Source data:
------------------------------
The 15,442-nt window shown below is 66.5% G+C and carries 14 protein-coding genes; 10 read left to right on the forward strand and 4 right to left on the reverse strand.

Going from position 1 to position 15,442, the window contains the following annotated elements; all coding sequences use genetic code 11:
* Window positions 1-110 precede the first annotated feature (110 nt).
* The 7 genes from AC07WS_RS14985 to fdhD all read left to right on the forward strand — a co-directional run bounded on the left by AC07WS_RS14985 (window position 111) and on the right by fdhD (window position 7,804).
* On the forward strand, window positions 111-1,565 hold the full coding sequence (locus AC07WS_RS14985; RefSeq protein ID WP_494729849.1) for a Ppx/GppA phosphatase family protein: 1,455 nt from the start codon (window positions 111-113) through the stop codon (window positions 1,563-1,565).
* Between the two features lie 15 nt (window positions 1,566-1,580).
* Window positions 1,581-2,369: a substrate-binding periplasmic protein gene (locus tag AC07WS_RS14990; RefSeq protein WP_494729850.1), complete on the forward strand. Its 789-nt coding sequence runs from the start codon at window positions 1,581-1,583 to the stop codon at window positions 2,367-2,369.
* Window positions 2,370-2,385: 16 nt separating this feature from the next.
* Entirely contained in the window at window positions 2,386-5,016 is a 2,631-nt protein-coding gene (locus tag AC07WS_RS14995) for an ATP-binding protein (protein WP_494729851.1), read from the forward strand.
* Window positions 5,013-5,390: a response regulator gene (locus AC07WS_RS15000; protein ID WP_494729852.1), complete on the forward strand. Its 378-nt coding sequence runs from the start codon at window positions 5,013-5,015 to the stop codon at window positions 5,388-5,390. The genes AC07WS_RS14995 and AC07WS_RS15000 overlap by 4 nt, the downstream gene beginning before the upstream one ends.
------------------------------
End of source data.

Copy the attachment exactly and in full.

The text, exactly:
The 15,442-nt window shown below is 66.5% G+C and carries 14 protein-coding genes; 10 read left to right on the forward strand and 4 right to left on the reverse strand.

Going from position 1 to position 15,442, the window contains the following annotated elements; all coding sequences use genetic code 11:
* Window positions 1-110 precede the first annotated feature (110 nt).
* The 7 genes from AC07WS_RS14985 to fdhD all read left to right on the forward strand — a co-directional run bounded on the left by AC07WS_RS14985 (window position 111) and on the right by fdhD (window position 7,804).
* On the forward strand, window positions 111-1,565 hold the full coding sequence (locus AC07WS_RS14985; RefSeq protein ID WP_494729849.1) for a Ppx/GppA phosphatase family protein: 1,455 nt from the start codon (window positions 111-113) through the stop codon (window positions 1,563-1,565).
* Between the two features lie 15 nt (window positions 1,566-1,580).
* Window positions 1,581-2,369: a substrate-binding periplasmic protein gene (locus tag AC07WS_RS14990; RefSeq protein WP_494729850.1), complete on the forward strand. Its 789-nt coding sequence runs from the start codon at window positions 1,581-1,583 to the stop codon at window positions 2,367-2,369.
* Window positions 2,370-2,385: 16 nt separating this feature from the next.
* Entirely contained in the window at window positions 2,386-5,016 is a 2,631-nt protein-coding gene (locus tag AC07WS_RS14995) for an ATP-binding protein (protein WP_494729851.1), read from the forward strand.
* Window positions 5,013-5,390: a response regulator gene (locus AC07WS_RS15000; protein ID WP_494729852.1), complete on the forward strand. Its 378-nt coding sequence runs from the start codon at window positions 5,013-5,015 to the stop codon at window positions 5,388-5,390. The genes AC07WS_RS14995 and AC07WS_RS15000 overlap by 4 nt, the downstream gene beginning before the upstream one ends.